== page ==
Sunday March 17th I drove down through rural Umbria and up some fantastic winding switchbacks to just over the border with Lazio to meet Leo Sassi and check out his new little winery. I have to say that although I got a little lost blasting through those tight winding flowing empty rural roads in a new Alfa Romeo Giulia an listening to opera was really fantastic and I was in a great mood when I finally arrived.
2018 was only Leo's second vintage. I'm not sure how much wine he made this time around but in 2017 it was just a few hundred cases. Leo's family is from out here in the vicinity of Terrano, and his grandparents are still here, but he and his family have always lived in Rome where they have a bakery, wine bar, and excellent restaurant.
After about 4 decades in Rome and starting a family Leo and his wife began to think about relocating somewhere the pace of life was a little less intense. His family still owned a large hill (Collina Sassi) out on the border with Umbria and they had a love of natural wine that had developed along with their wine bar, so they made the decision to plant a vineyard and try to build a small winery from the ground up. Serendipitously Leo was already friends with Danilo Marcucci thanks to the wine bar and Danilo was willing to come on as a consultant.
After driving back and forth past it many times, I met Leo at his grandparents garage. He's currently renting a little old vineyard next door to his land and getting his feet wet (ha ha it's a pun!) doing wine making on a very small scale while the 3.3 hectares he's planted grow up enough to produce grapes. Everyone talks about Romans as being very fast and frenetic and I could see that a bit in Leo's intensity, but he was great about speaking slowly for me so I could try to follow along in Italian. The winery was small, clean and to the point. I tasted his new 2018 rosato and Coraggio bianco which were both excellent both thanks to the particular qualities of the 2018 vintage and his improvement as a wine maker.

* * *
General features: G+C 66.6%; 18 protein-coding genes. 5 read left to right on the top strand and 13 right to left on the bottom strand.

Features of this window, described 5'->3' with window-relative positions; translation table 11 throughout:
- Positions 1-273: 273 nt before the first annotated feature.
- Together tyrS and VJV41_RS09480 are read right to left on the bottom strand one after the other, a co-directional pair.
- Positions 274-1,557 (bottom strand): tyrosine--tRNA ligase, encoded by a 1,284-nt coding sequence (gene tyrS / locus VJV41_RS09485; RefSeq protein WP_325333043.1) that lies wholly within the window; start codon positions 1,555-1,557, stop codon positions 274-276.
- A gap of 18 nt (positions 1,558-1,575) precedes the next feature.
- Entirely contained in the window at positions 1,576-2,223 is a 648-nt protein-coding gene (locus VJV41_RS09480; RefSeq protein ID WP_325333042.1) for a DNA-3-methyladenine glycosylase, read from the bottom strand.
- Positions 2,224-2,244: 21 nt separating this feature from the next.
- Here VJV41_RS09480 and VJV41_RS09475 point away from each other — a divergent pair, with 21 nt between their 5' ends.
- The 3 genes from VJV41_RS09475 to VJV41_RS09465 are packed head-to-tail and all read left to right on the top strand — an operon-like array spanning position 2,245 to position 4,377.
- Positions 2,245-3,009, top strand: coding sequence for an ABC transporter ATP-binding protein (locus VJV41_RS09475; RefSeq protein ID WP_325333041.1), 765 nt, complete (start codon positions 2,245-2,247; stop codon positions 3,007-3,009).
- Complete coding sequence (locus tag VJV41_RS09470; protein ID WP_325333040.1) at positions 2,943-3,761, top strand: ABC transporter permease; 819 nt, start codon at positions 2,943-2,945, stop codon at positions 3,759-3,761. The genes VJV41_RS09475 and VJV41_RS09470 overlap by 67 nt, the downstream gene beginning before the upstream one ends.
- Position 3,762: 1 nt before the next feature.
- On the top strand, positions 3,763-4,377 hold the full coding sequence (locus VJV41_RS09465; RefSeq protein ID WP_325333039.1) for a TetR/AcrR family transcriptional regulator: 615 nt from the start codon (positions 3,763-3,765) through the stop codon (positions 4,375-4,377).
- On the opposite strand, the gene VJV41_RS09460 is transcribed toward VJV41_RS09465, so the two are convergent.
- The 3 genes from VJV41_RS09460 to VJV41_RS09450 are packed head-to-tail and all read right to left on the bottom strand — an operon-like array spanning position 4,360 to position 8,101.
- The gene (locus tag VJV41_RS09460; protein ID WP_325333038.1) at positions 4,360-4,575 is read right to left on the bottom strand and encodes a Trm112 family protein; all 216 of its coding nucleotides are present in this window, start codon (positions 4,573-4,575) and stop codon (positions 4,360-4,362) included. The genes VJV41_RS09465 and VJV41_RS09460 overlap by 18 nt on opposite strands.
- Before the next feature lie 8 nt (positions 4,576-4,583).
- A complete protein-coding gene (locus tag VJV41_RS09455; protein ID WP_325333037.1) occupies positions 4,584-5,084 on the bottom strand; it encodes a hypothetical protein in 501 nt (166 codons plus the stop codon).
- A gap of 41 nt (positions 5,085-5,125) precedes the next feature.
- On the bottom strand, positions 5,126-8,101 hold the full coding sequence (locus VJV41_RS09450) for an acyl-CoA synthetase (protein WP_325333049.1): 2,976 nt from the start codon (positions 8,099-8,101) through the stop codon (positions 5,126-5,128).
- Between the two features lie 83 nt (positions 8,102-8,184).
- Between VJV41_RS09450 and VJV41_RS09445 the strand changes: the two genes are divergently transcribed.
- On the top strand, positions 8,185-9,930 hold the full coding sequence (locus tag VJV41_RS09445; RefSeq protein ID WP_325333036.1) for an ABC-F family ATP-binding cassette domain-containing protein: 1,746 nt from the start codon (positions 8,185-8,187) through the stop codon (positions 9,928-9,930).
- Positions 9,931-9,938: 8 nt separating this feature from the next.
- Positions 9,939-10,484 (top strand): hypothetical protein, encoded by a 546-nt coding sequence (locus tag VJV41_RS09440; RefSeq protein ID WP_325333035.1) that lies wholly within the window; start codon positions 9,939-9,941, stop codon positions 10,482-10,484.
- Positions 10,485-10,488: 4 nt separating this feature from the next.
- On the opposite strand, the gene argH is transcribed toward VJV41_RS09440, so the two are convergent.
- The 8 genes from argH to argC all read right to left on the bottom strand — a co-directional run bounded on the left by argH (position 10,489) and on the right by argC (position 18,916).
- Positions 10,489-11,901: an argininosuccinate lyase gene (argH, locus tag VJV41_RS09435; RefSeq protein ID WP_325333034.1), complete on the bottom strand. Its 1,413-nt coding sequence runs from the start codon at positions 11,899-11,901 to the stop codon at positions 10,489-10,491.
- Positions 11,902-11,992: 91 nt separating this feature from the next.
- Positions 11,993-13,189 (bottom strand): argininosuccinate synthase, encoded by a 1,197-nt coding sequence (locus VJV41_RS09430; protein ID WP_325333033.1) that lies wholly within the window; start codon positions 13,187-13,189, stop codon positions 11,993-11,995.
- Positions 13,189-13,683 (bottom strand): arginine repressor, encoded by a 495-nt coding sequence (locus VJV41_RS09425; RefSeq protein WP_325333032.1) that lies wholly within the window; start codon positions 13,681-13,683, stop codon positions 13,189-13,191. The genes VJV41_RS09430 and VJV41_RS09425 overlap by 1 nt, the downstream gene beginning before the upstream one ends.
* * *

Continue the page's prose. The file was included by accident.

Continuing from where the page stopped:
This is the little rented vineyard
Here's the newly planted vineyard
The vines were planted last year so it will still be maybe another 2 years until they really produce fruit. He's got Ciliegiolo, Cesanese, Malvasia, and Trebbiano planted. I'm not sure if there's Sangiovese as well... Interestingly the Ciliegiolo is a local clone that seems to be kind of different from what's grown up in Umbria. Interestingly he and Danilo spent a while studying the hill and different possible sites to plant the vineyard and eventually decided that it would be best to plant on a gently sloping north facing hillside below the peak. As Leo explained: central Italy is always hot in the summer no matter where you are. Getting the grapes ripe isn't a problem even here at relatively high elevation. So instead of planting on a traditional south facing slope to get more sun, he and Danilo decided a slightly less sunny north facing slope would be better in order to make brighter and fresher wines and to be able to have a bit of flexibility to deal with the warming climate in the future.
Leo Sassi has 3.3 ha of vines planted over two different soil types. One is red and slightly volcanic and sandy while the other is whiter and has more clay in it. Leo was still trying to decide exactly where to build his permanent winery on the property and was already a little worried about navigating the Italian permitting and construction process in order to have it ready for when the new vineyard started to produce 2 years in the future. The new vineyard might be large enough to triple his production and would definitely be too much to handle in his grandparents garage. That's a real hard deadline! No arguing with nature!
After seeing everything we walked back to our cars, I wished him good luck, and we were just about to take off (because he had to make it back to the restaurant in Rome and work there) when he sort of paused, thought, and asked if I wanted an espresso. I said sure because I always want espresso. So he said to follow him and he led me down to a Tabacheria down the ridge. We grabbed an espresso and were about to part ways again when he sort of paused again...then he said "Hey, I'm sorry I'm in such a rush to get back to the restaurant, would you like to come to Rome with me and I'll give you lunch in my restaurant? It's good traditional Roman cuisine. I was going to say no, I'd rather run up and down all these insane hills out here when my brain kicked back on and I realized that I would be an idiot to refuse the invitation of a free fantastic lunch in Rome. So off we went through the countryside and then onto the A1 to the Ponte Flaminia in Rome.
This was an amazing fried squash blossom with cheese
Look! Here's video of Leo talking about his new vineyard